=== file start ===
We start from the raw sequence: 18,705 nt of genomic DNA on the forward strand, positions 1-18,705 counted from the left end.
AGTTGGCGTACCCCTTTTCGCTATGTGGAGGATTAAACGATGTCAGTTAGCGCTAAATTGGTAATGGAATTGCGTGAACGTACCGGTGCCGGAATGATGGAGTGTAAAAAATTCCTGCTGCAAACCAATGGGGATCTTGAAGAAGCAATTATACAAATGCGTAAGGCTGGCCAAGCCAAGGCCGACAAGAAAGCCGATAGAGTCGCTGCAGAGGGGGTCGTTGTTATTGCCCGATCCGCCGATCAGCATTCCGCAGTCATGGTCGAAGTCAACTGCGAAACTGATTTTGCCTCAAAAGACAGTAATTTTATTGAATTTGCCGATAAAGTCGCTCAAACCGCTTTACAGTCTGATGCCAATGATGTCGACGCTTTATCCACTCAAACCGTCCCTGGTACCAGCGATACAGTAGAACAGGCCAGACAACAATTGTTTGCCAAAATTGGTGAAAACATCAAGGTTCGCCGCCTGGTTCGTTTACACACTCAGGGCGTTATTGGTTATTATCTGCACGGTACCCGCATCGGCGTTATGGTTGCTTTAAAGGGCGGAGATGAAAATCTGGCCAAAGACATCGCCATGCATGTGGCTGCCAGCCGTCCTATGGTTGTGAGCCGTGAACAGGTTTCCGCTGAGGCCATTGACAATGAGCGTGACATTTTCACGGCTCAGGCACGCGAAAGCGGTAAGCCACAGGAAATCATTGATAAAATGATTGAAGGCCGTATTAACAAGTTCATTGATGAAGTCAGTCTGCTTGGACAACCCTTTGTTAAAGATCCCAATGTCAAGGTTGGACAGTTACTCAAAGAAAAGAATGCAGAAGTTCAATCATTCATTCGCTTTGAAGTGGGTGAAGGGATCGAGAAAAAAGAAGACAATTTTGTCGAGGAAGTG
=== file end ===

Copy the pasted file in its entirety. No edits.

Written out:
We start from the raw sequence: 18,705 nt of genomic DNA on the forward strand, positions 1-18,705 counted from the left end.
AGTTGGCGTACCCCTTTTCGCTATGTGGAGGATTAAACGATGTCAGTTAGCGCTAAATTGGTAATGGAATTGCGTGAACGTACCGGTGCCGGAATGATGGAGTGTAAAAAATTCCTGCTGCAAACCAATGGGGATCTTGAAGAAGCAATTATACAAATGCGTAAGGCTGGCCAAGCCAAGGCCGACAAGAAAGCCGATAGAGTCGCTGCAGAGGGGGTCGTTGTTATTGCCCGATCCGCCGATCAGCATTCCGCAGTCATGGTCGAAGTCAACTGCGAAACTGATTTTGCCTCAAAAGACAGTAATTTTATTGAATTTGCCGATAAAGTCGCTCAAACCGCTTTACAGTCTGATGCCAATGATGTCGACGCTTTATCCACTCAAACCGTCCCTGGTACCAGCGATACAGTAGAACAGGCCAGACAACAATTGTTTGCCAAAATTGGTGAAAACATCAAGGTTCGCCGCCTGGTTCGTTTACACACTCAGGGCGTTATTGGTTATTATCTGCACGGTACCCGCATCGGCGTTATGGTTGCTTTAAAGGGCGGAGATGAAAATCTGGCCAAAGACATCGCCATGCATGTGGCTGCCAGCCGTCCTATGGTTGTGAGCCGTGAACAGGTTTCCGCTGAGGCCATTGACAATGAGCGTGACATTTTCACGGCTCAGGCACGCGAAAGCGGTAAGCCACAGGAAATCATTGATAAAATGATTGAAGGCCGTATTAACAAGTTCATTGATGAAGTCAGTCTGCTTGGACAACCCTTTGTTAAAGATCCCAATGTCAAGGTTGGACAGTTACTCAAAGAAAAGAATGCAGAAGTTCAATCATTCATTCGCTTTGAAGTGGGTGAAGGGATCGAGAAAAAAGAAGACAATTTTGTCGAGGAAGTG